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Happy 100th Birthday to Veteran Mel McKenney

As time passes and stories of veterans of World War II fade, it is important to take the opportunity to hear them whenever we can.  The Town and Country is thankful to Paul C. Mamzic for sharing this story of Mel McKenney as this veteran celebrates his 100th birthday.


            Mr. Melville C. McKenney, WWII Veteran and a Pearl Harbor/Guadalcanal survivor, will celebrated his 100th birthday on Sunday, July 9th at the Green Lane Firehouse.

            Mel was born on July 6, 1917 in Sebasco, Maine.  He grew up the son of a

fisherman Mr. James Irvin McKenney, Jr., with two brothers Bill and Gerald, and four sisters Evelina, Verona, Adeline and Theresa.  His Mother Bessie Arita passed away during the birth of Mel's younger brother Gerald.  Mel and his family survived the years of the Great Depression by fishing and bartering their seafood for meats, vegetables and dairy. To help make ends meet, after eighth grade he went to work full time fishing with his father.  Mel decided at age 22 that the life of a fisherman was not for him and he wanted to make a new home for himself. Mel and his brother Bill enlisted in the Army.  Bill was assigned to the 5th Infantry in Panama and Mel joined the US Army, 25th Division.

            In December of 1939 Mel was sent to Oahu, Hawaii with the US Army 25th Division the "Tropic Lightning Division", 27th Infantry Regiment, Company G.  He trained in boot camp as an Infantry Rifleman.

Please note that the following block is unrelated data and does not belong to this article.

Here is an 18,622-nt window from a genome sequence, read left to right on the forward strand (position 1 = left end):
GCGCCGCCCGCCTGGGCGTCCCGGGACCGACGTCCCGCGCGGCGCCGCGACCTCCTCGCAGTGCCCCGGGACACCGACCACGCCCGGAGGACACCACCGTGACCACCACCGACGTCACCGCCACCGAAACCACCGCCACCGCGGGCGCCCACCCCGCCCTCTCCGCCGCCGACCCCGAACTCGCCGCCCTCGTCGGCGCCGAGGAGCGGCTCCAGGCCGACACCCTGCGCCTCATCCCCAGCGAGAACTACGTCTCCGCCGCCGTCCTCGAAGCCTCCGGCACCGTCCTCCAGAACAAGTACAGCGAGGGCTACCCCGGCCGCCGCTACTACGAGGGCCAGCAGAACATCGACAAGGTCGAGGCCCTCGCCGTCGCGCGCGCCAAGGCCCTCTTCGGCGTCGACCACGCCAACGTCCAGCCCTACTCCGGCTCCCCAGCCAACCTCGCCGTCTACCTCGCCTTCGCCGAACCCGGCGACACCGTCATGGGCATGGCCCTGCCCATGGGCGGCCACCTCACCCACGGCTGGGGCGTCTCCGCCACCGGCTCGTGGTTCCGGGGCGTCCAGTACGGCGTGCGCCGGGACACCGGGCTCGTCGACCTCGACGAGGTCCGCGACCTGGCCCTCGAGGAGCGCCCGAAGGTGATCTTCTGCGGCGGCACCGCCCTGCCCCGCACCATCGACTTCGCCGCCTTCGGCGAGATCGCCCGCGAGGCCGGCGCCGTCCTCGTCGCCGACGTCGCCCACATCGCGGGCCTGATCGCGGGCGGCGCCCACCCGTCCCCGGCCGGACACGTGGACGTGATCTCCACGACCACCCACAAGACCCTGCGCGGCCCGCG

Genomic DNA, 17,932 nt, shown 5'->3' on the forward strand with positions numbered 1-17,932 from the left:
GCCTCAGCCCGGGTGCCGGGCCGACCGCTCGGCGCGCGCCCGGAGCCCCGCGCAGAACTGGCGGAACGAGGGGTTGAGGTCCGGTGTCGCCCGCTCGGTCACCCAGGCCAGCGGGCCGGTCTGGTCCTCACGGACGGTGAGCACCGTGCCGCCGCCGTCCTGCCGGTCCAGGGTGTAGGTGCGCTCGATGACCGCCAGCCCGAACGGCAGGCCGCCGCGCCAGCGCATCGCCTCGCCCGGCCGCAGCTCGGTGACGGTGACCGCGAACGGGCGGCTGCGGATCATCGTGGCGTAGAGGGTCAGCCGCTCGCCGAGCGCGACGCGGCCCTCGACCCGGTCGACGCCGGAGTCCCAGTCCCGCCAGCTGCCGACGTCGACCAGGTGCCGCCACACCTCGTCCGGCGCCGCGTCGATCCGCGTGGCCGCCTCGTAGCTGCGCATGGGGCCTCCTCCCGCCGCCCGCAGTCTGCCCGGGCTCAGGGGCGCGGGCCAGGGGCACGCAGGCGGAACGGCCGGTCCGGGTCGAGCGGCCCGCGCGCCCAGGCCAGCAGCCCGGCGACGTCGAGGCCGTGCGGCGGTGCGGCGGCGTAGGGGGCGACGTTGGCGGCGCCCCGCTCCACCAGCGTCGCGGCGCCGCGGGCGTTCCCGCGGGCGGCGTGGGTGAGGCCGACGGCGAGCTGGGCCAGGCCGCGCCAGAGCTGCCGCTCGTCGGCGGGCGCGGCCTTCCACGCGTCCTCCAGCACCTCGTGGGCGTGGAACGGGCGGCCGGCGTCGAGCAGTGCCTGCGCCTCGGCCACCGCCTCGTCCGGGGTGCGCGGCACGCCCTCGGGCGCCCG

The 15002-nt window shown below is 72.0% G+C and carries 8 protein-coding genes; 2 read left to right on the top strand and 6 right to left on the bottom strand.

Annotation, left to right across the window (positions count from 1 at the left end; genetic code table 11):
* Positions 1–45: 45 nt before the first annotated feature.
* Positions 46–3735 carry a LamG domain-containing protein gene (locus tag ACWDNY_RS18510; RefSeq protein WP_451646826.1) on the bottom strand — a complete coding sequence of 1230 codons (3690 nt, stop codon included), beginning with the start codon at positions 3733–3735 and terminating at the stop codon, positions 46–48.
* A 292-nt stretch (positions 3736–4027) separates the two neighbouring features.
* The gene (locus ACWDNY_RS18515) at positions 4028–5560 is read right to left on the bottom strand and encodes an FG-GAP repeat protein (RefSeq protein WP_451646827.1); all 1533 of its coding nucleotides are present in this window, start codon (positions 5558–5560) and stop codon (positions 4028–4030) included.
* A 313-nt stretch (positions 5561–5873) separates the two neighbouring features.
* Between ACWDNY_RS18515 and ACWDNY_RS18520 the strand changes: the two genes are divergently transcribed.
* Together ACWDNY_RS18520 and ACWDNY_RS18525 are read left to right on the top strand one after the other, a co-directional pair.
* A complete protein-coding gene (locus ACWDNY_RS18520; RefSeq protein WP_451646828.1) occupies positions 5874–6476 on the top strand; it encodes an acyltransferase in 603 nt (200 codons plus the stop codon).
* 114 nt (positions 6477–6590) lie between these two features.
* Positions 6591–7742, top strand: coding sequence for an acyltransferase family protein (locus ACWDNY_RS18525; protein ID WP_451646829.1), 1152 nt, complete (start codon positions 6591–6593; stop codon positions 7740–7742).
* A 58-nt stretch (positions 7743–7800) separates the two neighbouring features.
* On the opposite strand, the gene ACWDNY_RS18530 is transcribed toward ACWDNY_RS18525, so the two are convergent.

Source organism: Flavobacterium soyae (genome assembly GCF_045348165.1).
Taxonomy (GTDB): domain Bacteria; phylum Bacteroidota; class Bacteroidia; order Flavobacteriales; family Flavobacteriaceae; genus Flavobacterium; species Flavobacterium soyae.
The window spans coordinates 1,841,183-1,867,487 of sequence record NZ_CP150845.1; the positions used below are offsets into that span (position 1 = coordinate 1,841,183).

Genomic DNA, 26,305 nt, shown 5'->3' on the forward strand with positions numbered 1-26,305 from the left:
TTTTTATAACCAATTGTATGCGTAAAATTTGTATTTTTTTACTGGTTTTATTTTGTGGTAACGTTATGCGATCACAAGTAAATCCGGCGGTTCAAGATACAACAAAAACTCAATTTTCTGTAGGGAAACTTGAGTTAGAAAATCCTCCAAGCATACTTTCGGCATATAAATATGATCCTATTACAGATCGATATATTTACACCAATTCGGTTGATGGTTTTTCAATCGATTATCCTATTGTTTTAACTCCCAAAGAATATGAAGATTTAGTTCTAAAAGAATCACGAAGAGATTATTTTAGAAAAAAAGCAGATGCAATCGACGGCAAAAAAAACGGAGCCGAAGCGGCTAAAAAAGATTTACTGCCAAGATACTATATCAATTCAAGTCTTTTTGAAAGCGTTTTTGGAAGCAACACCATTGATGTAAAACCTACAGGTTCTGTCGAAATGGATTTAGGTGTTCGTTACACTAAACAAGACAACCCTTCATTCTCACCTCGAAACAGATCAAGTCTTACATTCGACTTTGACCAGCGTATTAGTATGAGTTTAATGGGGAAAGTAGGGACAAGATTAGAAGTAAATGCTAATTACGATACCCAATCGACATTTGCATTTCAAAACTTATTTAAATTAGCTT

On the morning of Dec 7th 1941, Mel was in the Schofield barracks when he and his fellow soldiers heard numerous aircraft coming in low over Pearl Harbor.  The aircraft began strafing their barracks and destroyed most of the aircraft on the ground at Oahu and the other island air fields.  Mel's group took up their position on Diamond Head Beach to defend the island manning 50 caliber machine guns.

            Following the attack, the 25th Division began training in Hawaii for jungle warfare in preparation for the coming battles in the South Pacific. In June of 1942, Mel's division left for Guadalcanal via Australia and New Caledonia. 

            The 27th Infantry Regiment arrived at Guadalcanal on December 30, 1942.  Their mission was the final clearing of all enemy positions around Henderson Air Field which had been captured by the US Marines in August 1942 and had been under siege by Japanese forces since the capture.

            During their mission, Mel began suffering very high fevers and was diagnosed with Malaria.  As the 27th Infantry and Mel's Company G made the final push to drive the enemy toward the ocean and off of the Island, Mel passed out during battle on the banks of the Matanikau River.  He remembered nothing after that until awaking on a hospital ship to Caledonia.

            By December 1943, Mel had recovered sufficiently and received a full medical discharge from the Army.   Upon Mel's discharge, he had attained the rank of Corporal, Non-Commissioned Officer and was awarded three Bronze Stars, a US Medal for Foreign Duty and a Good Conduct Medal.